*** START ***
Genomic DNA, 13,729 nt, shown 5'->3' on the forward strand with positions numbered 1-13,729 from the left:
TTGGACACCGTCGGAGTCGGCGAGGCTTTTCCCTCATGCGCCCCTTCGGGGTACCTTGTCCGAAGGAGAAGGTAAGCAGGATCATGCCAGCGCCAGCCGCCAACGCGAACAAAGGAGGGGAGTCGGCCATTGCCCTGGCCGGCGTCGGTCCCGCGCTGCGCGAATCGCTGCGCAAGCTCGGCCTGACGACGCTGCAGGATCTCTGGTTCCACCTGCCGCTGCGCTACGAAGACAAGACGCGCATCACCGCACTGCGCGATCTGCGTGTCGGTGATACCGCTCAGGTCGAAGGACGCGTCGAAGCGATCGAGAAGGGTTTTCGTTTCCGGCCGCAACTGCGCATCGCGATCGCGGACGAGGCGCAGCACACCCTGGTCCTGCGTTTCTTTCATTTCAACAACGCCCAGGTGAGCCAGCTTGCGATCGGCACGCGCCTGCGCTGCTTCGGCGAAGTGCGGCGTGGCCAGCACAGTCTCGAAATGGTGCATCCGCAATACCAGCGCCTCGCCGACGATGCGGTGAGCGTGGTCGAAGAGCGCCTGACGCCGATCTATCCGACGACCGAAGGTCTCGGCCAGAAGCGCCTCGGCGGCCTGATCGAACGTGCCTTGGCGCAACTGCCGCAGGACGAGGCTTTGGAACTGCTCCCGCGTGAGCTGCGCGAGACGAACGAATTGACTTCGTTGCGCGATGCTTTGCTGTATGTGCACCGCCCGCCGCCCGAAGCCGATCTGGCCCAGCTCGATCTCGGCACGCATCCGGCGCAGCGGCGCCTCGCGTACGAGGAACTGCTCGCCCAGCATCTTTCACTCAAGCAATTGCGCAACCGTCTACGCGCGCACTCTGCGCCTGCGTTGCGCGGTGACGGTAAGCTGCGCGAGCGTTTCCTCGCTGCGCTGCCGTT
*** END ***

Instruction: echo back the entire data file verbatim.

Genomic DNA, 13,729 nt, shown 5'->3' on the forward strand with positions numbered 1-13,729 from the left:
TTGGACACCGTCGGAGTCGGCGAGGCTTTTCCCTCATGCGCCCCTTCGGGGTACCTTGTCCGAAGGAGAAGGTAAGCAGGATCATGCCAGCGCCAGCCGCCAACGCGAACAAAGGAGGGGAGTCGGCCATTGCCCTGGCCGGCGTCGGTCCCGCGCTGCGCGAATCGCTGCGCAAGCTCGGCCTGACGACGCTGCAGGATCTCTGGTTCCACCTGCCGCTGCGCTACGAAGACAAGACGCGCATCACCGCACTGCGCGATCTGCGTGTCGGTGATACCGCTCAGGTCGAAGGACGCGTCGAAGCGATCGAGAAGGGTTTTCGTTTCCGGCCGCAACTGCGCATCGCGATCGCGGACGAGGCGCAGCACACCCTGGTCCTGCGTTTCTTTCATTTCAACAACGCCCAGGTGAGCCAGCTTGCGATCGGCACGCGCCTGCGCTGCTTCGGCGAAGTGCGGCGTGGCCAGCACAGTCTCGAAATGGTGCATCCGCAATACCAGCGCCTCGCCGACGATGCGGTGAGCGTGGTCGAAGAGCGCCTGACGCCGATCTATCCGACGACCGAAGGTCTCGGCCAGAAGCGCCTCGGCGGCCTGATCGAACGTGCCTTGGCGCAACTGCCGCAGGACGAGGCTTTGGAACTGCTCCCGCGTGAGCTGCGCGAGACGAACGAATTGACTTCGTTGCGCGATGCTTTGCTGTATGTGCACCGCCCGCCGCCCGAAGCCGATCTGGCCCAGCTCGATCTCGGCACGCATCCGGCGCAGCGGCGCCTCGCGTACGAGGAACTGCTCGCCCAGCATCTTTCACTCAAGCAATTGCGCAACCGTCTACGCGCGCACTCTGCGCCTGCGTTGCGCGGTGACGGTAAGCTGCGCGAGCGTTTCCTCGCTGCGCTGCCGTT